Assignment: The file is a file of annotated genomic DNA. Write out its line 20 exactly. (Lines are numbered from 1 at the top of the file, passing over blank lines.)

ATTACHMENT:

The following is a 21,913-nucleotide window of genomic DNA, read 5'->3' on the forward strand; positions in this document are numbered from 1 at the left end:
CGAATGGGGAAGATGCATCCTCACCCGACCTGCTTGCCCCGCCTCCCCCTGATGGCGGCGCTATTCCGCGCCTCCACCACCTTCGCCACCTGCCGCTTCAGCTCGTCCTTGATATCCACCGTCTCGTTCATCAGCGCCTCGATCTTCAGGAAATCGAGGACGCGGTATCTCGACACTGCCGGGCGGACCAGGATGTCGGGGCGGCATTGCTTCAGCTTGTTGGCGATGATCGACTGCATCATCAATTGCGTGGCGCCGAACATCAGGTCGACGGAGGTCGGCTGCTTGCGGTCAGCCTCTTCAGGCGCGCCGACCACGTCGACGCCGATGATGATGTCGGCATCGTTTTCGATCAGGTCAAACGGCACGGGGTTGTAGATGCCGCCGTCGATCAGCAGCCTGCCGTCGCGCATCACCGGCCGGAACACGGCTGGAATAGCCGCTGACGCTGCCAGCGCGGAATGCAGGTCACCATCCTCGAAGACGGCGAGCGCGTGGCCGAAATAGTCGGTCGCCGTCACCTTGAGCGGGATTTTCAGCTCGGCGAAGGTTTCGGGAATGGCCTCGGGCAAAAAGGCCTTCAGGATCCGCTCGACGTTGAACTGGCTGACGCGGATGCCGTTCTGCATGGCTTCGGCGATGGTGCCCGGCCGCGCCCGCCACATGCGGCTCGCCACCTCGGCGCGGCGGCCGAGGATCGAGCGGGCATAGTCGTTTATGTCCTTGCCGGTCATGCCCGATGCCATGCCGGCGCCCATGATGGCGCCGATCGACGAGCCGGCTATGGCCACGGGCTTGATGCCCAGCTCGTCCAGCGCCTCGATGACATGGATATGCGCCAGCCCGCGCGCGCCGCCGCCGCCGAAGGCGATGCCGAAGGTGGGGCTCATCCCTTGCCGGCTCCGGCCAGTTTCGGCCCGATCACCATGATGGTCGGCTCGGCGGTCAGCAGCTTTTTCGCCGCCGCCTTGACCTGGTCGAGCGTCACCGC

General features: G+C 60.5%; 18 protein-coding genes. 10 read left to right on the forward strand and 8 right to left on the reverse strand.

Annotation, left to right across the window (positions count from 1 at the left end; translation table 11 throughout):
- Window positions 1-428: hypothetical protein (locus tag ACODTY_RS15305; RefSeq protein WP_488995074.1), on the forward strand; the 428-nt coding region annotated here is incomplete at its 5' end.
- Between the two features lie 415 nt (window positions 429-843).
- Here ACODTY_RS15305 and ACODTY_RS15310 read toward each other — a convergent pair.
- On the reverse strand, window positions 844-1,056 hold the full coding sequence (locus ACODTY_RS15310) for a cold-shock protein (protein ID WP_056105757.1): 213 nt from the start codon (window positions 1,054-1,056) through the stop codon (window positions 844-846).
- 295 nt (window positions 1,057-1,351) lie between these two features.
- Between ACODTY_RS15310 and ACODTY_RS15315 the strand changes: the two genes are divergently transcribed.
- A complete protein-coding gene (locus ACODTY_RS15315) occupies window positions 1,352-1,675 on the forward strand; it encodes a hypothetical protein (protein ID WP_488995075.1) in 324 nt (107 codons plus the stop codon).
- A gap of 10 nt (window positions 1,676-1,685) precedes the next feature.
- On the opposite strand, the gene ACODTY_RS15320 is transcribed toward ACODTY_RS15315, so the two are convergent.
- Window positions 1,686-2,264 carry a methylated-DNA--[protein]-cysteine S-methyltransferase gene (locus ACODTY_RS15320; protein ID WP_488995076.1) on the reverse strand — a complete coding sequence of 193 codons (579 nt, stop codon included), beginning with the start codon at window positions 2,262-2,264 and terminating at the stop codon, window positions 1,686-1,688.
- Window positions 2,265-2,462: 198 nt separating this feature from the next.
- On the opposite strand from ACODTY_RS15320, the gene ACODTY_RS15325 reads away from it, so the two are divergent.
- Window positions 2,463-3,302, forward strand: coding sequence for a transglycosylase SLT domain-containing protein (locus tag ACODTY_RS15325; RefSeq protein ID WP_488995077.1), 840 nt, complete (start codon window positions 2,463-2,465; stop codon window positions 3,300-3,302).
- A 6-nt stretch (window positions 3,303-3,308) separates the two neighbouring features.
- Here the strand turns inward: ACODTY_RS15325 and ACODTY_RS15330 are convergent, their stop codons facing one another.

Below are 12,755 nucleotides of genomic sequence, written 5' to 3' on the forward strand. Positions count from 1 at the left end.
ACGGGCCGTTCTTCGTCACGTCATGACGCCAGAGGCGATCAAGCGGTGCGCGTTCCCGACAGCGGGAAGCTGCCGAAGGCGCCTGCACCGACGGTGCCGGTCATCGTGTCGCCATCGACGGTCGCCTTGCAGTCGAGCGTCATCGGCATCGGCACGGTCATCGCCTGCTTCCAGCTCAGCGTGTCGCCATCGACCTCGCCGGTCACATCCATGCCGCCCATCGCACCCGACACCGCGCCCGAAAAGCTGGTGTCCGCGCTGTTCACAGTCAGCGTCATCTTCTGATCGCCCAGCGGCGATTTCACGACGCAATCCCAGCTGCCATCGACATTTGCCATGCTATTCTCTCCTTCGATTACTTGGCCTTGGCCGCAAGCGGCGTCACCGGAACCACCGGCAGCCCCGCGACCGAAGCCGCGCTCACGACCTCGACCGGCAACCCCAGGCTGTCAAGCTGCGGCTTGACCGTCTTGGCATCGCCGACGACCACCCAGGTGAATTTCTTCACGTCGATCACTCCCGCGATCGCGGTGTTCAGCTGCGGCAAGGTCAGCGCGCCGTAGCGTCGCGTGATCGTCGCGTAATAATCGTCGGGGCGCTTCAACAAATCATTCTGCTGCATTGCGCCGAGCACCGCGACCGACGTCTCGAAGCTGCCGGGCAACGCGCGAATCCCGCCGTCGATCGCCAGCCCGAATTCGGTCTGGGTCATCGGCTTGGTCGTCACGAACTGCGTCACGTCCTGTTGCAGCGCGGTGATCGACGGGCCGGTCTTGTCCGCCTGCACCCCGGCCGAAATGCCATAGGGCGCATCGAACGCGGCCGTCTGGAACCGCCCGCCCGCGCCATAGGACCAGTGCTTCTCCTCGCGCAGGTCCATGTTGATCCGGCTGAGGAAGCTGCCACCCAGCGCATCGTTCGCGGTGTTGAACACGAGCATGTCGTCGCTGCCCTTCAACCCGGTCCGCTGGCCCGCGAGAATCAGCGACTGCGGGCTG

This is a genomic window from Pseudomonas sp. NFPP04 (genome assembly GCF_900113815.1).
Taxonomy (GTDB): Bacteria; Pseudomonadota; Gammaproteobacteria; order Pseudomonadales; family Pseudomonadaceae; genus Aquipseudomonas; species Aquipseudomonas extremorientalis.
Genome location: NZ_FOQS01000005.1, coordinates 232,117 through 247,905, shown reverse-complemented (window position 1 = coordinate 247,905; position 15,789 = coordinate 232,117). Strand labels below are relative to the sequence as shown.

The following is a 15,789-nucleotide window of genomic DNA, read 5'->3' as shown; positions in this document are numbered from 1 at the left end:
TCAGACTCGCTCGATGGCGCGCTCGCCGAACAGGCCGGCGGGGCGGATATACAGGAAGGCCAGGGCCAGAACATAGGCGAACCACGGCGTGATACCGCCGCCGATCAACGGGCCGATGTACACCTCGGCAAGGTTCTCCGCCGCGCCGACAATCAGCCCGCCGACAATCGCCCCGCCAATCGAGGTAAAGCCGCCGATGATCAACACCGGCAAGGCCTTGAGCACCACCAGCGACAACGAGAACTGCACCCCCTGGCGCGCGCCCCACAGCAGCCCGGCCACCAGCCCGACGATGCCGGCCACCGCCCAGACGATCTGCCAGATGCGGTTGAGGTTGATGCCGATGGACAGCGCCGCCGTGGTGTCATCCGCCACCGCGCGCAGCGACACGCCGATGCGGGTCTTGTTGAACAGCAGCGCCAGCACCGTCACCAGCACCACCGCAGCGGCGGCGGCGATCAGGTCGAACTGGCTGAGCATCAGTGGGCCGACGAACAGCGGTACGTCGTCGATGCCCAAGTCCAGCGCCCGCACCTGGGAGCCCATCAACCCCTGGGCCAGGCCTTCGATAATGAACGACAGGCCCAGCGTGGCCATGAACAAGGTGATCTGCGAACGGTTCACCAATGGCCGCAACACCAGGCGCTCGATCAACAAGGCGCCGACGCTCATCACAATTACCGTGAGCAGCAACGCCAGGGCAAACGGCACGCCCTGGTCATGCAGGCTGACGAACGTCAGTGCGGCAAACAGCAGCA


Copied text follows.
Below are 12,755 nucleotides of genomic sequence, written 5' to 3' on the forward strand. Positions count from 1 at the left end.